The first five years of a child’s life are critical for physical, cognitive, linguistic, and social-emotional growth and development. While children may reach developmental milestones at different times, a milestone that isn’t met during a specific timeframe may indicate a developmental delay. Research indicates that as many as one in four children, ages birth through five, are at moderate or high risk of developmental or behavioral delays. Developmental screening provides a snapshot of a child’s development and indicates potential developmental issues. Screeners usually involve either a parent questionnaire or an observational tool that has been validated by research. Early and frequent developmental and behavioral screening identifies potential problems and provides an opportunity for children to access the services they need to address the delay.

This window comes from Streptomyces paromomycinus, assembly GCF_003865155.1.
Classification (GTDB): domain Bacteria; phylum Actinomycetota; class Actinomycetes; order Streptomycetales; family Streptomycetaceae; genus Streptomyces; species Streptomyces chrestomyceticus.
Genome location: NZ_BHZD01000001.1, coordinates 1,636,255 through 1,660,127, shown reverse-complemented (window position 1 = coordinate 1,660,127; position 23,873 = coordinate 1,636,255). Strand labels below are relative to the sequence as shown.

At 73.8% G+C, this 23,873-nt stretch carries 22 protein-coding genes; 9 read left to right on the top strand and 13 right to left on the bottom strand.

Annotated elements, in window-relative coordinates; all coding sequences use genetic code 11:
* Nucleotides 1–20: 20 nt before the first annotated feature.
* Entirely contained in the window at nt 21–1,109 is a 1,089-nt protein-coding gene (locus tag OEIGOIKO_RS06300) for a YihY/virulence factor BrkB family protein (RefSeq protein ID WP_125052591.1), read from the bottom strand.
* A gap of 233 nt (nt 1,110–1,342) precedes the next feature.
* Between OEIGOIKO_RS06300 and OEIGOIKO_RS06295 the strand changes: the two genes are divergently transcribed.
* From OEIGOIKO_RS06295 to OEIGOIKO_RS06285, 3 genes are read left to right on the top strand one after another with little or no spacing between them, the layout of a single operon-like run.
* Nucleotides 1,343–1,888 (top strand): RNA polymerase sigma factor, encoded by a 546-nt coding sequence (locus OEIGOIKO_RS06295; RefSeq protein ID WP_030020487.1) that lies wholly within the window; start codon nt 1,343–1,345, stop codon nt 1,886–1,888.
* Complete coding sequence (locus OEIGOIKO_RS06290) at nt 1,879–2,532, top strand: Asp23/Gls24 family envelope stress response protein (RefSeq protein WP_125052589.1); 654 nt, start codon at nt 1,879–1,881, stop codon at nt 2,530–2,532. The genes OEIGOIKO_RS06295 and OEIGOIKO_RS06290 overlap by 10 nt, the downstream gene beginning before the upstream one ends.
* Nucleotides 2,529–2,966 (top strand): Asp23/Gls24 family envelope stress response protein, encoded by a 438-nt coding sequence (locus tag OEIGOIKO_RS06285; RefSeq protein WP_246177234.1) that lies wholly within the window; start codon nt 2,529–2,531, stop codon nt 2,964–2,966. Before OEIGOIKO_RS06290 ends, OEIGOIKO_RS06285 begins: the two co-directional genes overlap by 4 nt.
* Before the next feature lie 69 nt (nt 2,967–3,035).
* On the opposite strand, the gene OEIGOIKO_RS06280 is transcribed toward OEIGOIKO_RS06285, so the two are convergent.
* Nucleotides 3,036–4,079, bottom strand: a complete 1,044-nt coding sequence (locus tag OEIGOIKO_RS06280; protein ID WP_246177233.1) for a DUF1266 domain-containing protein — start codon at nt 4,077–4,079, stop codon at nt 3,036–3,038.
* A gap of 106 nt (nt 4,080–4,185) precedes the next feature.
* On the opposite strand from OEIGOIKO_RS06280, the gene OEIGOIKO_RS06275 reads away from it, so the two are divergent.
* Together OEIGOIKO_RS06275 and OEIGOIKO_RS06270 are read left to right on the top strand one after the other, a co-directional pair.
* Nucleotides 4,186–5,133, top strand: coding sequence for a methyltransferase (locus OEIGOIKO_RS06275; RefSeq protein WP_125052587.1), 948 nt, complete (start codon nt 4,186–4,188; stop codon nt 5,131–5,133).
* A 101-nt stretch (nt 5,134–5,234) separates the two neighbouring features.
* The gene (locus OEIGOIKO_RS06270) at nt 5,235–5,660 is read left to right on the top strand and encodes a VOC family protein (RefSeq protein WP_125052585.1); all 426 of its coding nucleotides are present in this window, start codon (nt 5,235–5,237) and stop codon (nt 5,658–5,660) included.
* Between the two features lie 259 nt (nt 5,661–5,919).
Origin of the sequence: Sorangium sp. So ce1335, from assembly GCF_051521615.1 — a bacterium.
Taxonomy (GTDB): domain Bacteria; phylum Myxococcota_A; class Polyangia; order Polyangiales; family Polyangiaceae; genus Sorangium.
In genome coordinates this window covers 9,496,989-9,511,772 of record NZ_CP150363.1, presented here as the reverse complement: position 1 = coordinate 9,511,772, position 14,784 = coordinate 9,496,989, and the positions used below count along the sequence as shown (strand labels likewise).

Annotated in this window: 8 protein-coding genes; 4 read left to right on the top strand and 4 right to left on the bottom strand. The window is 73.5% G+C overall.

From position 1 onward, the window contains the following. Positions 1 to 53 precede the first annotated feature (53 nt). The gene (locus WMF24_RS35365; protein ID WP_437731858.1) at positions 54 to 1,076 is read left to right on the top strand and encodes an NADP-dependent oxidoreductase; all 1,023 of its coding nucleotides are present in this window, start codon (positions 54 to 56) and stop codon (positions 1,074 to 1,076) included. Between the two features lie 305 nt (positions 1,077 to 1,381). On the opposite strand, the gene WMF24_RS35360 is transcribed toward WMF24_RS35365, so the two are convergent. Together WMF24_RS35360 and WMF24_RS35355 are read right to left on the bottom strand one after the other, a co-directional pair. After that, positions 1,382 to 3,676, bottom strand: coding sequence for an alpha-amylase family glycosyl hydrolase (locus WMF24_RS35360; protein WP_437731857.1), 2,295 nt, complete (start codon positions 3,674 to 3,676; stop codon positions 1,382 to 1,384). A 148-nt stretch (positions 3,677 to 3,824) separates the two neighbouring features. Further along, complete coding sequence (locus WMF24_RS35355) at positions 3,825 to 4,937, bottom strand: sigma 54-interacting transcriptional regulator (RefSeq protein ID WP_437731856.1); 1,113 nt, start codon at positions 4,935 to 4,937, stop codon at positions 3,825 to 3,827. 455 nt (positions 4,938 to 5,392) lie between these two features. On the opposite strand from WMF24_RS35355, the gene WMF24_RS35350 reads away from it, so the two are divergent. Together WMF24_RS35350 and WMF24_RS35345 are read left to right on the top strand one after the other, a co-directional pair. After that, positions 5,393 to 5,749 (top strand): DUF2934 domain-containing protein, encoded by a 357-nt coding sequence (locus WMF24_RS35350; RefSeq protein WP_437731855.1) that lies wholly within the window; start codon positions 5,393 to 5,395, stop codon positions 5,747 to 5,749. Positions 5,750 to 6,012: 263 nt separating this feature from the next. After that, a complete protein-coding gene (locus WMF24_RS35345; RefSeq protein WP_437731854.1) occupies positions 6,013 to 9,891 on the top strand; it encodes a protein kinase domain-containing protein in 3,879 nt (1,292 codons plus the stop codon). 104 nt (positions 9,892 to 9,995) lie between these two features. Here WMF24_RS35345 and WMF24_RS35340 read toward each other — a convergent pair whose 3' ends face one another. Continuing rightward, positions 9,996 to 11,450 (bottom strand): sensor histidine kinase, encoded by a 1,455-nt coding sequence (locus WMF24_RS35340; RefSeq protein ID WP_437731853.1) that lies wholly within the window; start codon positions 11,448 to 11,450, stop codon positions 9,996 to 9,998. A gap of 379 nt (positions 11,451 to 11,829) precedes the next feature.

Effective screening is identified early, repeated throughout early childhood, and identified by valid and reliable screening tools. By identifying developmental issues early, children can receive more effective treatment and prevent additional developmental deficits. Early intervention can significantly improve a child’s long-term development and school success. Children who are screened early and receive intervention services throughout early childhood demonstrate improved social and cognitive skills and have higher academic achievement than children who do not receive support. Early investments in screening and treating children are cost-effective: Screening reduces the need for special education services, grade repetition, and engagement with child welfare.
What are the common types of developmental and behavioral screeners?